On the flip side of it, as we all read in the recent media reports, some of these hospitals in Delhi refused admission even to seriously ill dengue patients, as they can’t afford such facilities. A few of these patients ultimately succumbed to the disease and the parents of one such poor child, who died without any hospital treatment in that process, committed suicide unable to withstand the irreparable and tragic loss.
Giving ‘Infrastructure Status’ to health care sector:
When creating basic infrastructure is the priority area of the present Government for financial resource allocation, why not give ‘infrastructure status’ to the health care sector now? This is not just for the heck of it, but purely based on merit and earlier detail evaluation by a Government Committee of experts.
To address the critical health care needs for the vast Indian population with appropriate infrastructure, quality products, services and manpower, providing ‘infrastructure status’ to the health care sector could facilitate the whole process. Additionally, it can transform the Indian healthcare sector as one of the biggest job-generating industry too.
This has been a key demand of the industry until recently, though not so much being talked about it today. A few years back, the previous Government was reportedly mulling to assign full fledged infrastructure status to the healthcare sector, as it merits inclusion in the category of ‘infrastructure’, satisfying all the nine criteria set by the erstwhile Rangarajan Committee.
I find in my archive, the Confederation of Indian Industry (CII) also demanded ‘infrastructure status’ for the health care sector in its pre-union budget memorandum for 2010-11. In that proposal CII had estimated that health care industry in India requires an investment of around US$80 billion, whereas in the current fiscal year the public expenditure on health still languishes at U$4.81 billion.
This specific issue seems to have taken a back seat today, for reasons not known to me. However, it is interesting to note that not just the Government apathy, no such demand is being made today by the large multi-industry trade associations of India, as vociferously as we witness, for example, in the case of ‘The Goods and Service Tax (GST) Bill’.
Health care debate is not to the fore today:
Critical health care issues of the country don’t seem to be in the fore front today for comprehensive debates even for the Indian main stream media, to influence the government.
We have been experiencing for quite while that Indian media, including social media, in general, usually goes ballistic 24×7 mostly with selective sensational topics. These may include, among others…glitzy events on Government’s high profile advocacy initiatives to attract more Foreign Direct Investment (FDI) from large overseas companies…Or back home some unfortunate and tragic Dengue fever related deaths due to negligence just in Delhi, though the same and equally grave incidences taking place in the other states of India, are hardly getting any coverage…Or on some high profile alleged murder pot-boilers announcing media verdict conclusively, even before completion of police investigation and charge-sheet being filed in a court of law.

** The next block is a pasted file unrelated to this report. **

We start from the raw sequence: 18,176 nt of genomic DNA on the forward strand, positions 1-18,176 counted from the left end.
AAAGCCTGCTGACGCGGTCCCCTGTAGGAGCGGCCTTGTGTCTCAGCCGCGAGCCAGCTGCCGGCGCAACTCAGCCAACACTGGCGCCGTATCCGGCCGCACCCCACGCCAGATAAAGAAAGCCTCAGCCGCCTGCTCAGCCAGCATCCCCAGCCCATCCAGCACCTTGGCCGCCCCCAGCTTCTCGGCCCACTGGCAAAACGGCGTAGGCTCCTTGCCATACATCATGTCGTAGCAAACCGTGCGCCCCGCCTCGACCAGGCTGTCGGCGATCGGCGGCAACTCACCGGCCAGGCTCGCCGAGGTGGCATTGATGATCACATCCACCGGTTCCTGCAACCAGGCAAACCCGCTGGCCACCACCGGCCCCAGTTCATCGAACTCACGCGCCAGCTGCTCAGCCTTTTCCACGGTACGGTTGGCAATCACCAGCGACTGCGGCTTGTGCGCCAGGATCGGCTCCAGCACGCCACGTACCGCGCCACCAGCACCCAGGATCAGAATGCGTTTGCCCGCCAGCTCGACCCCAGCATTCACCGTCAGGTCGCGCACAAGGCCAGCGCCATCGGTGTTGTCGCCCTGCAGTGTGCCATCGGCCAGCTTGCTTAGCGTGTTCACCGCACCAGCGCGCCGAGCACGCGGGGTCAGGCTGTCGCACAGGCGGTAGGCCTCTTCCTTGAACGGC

These are probably neither bad, nor unimportant, nor avoidable, nor can come within the ambit of any media criticism. I am also not trying to do that, either.
As the saying goes, variety is the spice of life. We, therefore, generally want to get a feel of it everyday early in the morning, mostly glancing through the newspaper headlines, or in the late evening watching impatient anchor with strong personal opinion trying hard to dominate over all other participants in high-decibel ‘TV debates’, as these are called by the respective channels.
In an era of sensationalized and eye-ball grabbing ‘Breaking News’ of all kinds, flashing everywhere almost every now and then, critical health care issues seem to have become a mundane subject to the newsmakers for any meaningful debate to influence the Government. Serious debates on critical health care issues presumably would not generate all important Television Rating Points (TRPs) to the TV channel owners. Though I have no idea, the TRP of such debates probably has been estimated to be even lesser as compared to the cacophony aired by the TV channels on the cost to exchequer for the MPs subsidized meals in the Indian Parliament…with intermittent high pitch ‘war cry’ of the dominating anchor… ‘the nation wants to know this’.
Be that as it may, health care environment impacts all of us, quite appreciably. There is not even an iota of doubt on it. However, we can feel it mostly when the reality hits us or our families hard…very hard, as serious and cruel ailments strike suddenly, or as we face avoidable disease related deaths of our near and dear ones, or when illness makes a loving one virtually incapacitated, even after facing financial bankruptcy.
Health care is a serious matter for all of us, just as it is a serious and critical business for every nation and every Government. This criticality factor is independent of whatever level of economic development the country is aspiring for. Thus, the indifference of the Indian Government, if I may say so, despite promising so much on health care earlier this year, is intriguing, and more so, when just 16 percent of the total population has access to free or partially-free health care in our India of the 21st century.
By: Tapan J. Ray
Disclaimer: The views/opinions expressed in this article are entirely my own, written in my individual and personal capacity. I do not represent any other person or organization for this opinion.